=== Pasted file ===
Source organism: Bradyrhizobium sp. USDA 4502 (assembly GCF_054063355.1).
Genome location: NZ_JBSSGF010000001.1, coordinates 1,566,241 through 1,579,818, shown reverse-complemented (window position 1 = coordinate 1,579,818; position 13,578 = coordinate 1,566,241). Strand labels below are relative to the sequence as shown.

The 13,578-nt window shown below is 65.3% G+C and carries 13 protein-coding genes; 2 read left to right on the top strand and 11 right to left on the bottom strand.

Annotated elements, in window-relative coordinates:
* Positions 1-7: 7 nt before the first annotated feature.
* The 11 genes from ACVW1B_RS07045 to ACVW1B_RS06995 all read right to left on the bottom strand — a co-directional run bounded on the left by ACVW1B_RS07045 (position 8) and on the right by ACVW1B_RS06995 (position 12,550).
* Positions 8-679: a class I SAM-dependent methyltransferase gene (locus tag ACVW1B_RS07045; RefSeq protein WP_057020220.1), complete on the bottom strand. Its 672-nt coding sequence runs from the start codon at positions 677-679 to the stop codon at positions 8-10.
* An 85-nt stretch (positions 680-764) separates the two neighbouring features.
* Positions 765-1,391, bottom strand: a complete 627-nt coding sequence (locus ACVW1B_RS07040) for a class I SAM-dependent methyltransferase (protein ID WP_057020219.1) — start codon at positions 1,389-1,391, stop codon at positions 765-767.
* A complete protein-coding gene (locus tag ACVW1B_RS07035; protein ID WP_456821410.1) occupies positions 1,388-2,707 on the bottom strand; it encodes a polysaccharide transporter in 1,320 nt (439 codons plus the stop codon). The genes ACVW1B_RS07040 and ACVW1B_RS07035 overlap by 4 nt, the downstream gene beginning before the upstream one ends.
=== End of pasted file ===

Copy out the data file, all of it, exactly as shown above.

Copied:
Source organism: Bradyrhizobium sp. USDA 4502 (assembly GCF_054063355.1).
Genome location: NZ_JBSSGF010000001.1, coordinates 1,566,241 through 1,579,818, shown reverse-complemented (window position 1 = coordinate 1,579,818; position 13,578 = coordinate 1,566,241). Strand labels below are relative to the sequence as shown.

The 13,578-nt window shown below is 65.3% G+C and carries 13 protein-coding genes; 2 read left to right on the top strand and 11 right to left on the bottom strand.

Annotated elements, in window-relative coordinates:
* Positions 1-7: 7 nt before the first annotated feature.
* The 11 genes from ACVW1B_RS07045 to ACVW1B_RS06995 all read right to left on the bottom strand — a co-directional run bounded on the left by ACVW1B_RS07045 (position 8) and on the right by ACVW1B_RS06995 (position 12,550).
* Positions 8-679: a class I SAM-dependent methyltransferase gene (locus tag ACVW1B_RS07045; RefSeq protein WP_057020220.1), complete on the bottom strand. Its 672-nt coding sequence runs from the start codon at positions 677-679 to the stop codon at positions 8-10.
* An 85-nt stretch (positions 680-764) separates the two neighbouring features.
* Positions 765-1,391, bottom strand: a complete 627-nt coding sequence (locus ACVW1B_RS07040) for a class I SAM-dependent methyltransferase (protein ID WP_057020219.1) — start codon at positions 1,389-1,391, stop codon at positions 765-767.
* A complete protein-coding gene (locus tag ACVW1B_RS07035; protein ID WP_456821410.1) occupies positions 1,388-2,707 on the bottom strand; it encodes a polysaccharide transporter in 1,320 nt (439 codons plus the stop codon). The genes ACVW1B_RS07040 and ACVW1B_RS07035 overlap by 4 nt, the downstream gene beginning before the upstream one ends.